If you are happy to help me reach my goal, albeit differently than originally expected, I would like to fill up your tank with petrol as some compensation.  You know my ‘walking the Derwent’ is a non-commercial project, but since I do not own a car nor drive, I need transport – and therefore, I am happy to cover the cost.

  1. On eastern shore – From New Norfolk drive along the Lyell Highway and then, not far past Gretna’s Sports ground, take a left turn into Clarendon Road and drive to farmstead buildings about 250 metres from the river on a hill. Perhaps 140km return trip.
  2. On western shore – From New Norfolk drive along Glenora Road, and turn left at Bushy Park then right onto Meadowbank Road over the Tyenna River then next to Derwent, then on over Meadowbank Creek to a hill top with buildings. It may be possible to continue quite a way on this road. Minimum 130 and maybe up to 160kms return trip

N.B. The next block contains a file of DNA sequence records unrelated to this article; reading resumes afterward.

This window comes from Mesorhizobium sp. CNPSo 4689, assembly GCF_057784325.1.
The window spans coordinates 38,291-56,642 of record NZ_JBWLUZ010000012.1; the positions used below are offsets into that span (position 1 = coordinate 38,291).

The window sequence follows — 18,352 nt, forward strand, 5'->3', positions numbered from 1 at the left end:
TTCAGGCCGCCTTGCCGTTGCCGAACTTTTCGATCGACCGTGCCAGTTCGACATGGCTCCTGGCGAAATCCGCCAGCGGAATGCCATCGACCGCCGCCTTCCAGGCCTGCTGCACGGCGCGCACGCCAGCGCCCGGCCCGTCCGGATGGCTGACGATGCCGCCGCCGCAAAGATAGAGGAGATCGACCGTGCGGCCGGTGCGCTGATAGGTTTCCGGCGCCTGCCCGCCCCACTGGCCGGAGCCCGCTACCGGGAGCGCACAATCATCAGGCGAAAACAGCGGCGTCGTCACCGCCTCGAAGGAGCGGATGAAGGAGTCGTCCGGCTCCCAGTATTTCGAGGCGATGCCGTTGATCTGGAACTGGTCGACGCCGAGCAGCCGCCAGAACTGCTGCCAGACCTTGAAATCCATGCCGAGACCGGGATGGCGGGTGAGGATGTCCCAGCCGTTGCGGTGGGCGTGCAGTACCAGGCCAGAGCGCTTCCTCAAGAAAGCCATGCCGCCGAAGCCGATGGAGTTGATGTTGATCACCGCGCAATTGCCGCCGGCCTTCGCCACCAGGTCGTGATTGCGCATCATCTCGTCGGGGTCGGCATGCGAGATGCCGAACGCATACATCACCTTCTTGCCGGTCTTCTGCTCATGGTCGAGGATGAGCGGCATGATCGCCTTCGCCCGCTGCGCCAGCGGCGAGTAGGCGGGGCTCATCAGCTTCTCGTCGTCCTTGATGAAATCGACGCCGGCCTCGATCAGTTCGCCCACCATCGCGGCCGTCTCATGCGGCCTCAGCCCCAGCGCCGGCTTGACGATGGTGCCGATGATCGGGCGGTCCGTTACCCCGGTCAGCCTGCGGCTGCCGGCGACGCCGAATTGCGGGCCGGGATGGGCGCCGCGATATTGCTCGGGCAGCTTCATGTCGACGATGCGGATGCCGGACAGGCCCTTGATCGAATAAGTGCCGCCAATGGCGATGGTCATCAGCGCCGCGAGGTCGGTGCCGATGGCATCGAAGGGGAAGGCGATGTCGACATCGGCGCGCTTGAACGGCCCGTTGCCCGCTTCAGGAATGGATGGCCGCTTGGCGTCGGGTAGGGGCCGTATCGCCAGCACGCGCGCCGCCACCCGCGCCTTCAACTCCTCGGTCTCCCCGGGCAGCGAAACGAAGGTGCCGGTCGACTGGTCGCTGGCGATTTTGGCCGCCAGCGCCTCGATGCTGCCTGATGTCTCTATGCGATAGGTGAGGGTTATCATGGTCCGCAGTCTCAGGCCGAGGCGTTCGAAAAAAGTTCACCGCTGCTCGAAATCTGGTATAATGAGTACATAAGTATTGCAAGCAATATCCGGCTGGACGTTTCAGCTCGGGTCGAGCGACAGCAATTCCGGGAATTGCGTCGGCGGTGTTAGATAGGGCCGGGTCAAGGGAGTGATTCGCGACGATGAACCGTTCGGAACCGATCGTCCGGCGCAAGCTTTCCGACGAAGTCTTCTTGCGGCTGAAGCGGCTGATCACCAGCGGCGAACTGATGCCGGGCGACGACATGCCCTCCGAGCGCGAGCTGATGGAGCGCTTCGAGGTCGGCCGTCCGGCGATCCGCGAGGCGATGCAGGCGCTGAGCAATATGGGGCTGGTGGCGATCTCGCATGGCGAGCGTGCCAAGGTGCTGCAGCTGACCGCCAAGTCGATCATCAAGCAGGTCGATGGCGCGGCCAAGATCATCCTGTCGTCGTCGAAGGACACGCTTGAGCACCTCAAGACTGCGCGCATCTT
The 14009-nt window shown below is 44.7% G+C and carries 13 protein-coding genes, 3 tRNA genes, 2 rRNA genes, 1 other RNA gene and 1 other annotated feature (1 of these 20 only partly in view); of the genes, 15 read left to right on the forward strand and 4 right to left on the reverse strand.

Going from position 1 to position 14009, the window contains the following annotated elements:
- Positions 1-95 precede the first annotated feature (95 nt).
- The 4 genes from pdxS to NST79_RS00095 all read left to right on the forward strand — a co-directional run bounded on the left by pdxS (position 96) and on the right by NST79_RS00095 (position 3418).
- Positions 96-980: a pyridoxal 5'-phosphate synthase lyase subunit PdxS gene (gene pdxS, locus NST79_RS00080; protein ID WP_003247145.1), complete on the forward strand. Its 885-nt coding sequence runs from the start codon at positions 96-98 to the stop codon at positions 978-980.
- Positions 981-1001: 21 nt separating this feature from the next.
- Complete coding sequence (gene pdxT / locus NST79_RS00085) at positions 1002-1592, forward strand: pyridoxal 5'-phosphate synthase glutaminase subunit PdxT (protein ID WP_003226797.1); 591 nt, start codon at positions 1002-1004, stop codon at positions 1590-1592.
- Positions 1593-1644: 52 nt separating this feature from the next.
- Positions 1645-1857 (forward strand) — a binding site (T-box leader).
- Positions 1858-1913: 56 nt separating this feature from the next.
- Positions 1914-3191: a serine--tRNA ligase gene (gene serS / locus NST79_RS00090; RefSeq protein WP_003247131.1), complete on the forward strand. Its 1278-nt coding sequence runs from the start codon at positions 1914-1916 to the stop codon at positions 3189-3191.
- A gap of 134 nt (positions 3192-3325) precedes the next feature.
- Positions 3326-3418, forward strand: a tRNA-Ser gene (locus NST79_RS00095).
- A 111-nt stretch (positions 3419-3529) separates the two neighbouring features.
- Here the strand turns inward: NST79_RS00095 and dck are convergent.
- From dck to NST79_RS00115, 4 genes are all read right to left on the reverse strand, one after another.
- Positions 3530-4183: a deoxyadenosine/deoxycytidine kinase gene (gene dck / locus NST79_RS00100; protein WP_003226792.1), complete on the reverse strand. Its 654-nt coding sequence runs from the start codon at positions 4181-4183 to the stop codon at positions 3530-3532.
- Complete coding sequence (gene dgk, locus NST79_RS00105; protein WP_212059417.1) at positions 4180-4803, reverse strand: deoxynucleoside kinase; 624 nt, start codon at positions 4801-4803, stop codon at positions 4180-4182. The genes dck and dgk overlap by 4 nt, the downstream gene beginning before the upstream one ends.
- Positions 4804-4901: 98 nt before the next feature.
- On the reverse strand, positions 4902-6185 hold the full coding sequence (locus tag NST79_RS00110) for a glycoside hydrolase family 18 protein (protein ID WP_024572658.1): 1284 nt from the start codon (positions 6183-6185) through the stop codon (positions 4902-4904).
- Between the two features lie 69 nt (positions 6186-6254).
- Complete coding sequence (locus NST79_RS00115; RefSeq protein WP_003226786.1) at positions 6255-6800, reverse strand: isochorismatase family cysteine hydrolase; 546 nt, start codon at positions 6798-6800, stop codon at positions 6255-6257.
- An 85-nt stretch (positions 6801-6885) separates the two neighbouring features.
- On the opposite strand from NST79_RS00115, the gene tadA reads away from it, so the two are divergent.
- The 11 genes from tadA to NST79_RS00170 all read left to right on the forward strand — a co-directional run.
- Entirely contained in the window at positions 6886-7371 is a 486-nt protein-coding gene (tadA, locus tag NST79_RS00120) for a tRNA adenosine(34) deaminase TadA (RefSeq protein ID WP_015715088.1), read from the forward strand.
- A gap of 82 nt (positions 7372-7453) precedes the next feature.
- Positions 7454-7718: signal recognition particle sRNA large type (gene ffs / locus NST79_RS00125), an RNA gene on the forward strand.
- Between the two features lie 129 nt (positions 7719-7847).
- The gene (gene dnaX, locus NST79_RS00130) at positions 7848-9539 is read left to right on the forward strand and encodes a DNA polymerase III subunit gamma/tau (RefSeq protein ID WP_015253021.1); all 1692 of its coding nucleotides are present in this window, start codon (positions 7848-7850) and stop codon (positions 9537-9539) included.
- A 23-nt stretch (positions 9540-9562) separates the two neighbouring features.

3. On eastern shore – From New Norfolk drive along the Lyell Highway and turn left off the Highway onto Meadowbank Dam Road. Continue to dam and southern end of Meadowbank Lake. At least 170 kms for round trip.
  4. On western shore – Travel from New Norfolk and turn left into Gordon River Road at Bushy Park, then turn right off Gordon River Rd into Ellendale Rd and then right onto Rockmount Road before you reach the township of Ellendale. There seem to be many dirt forestry tracks to Meadowbank Lake. At least 170kms return trip and maybe 200kms return or more depending on roads.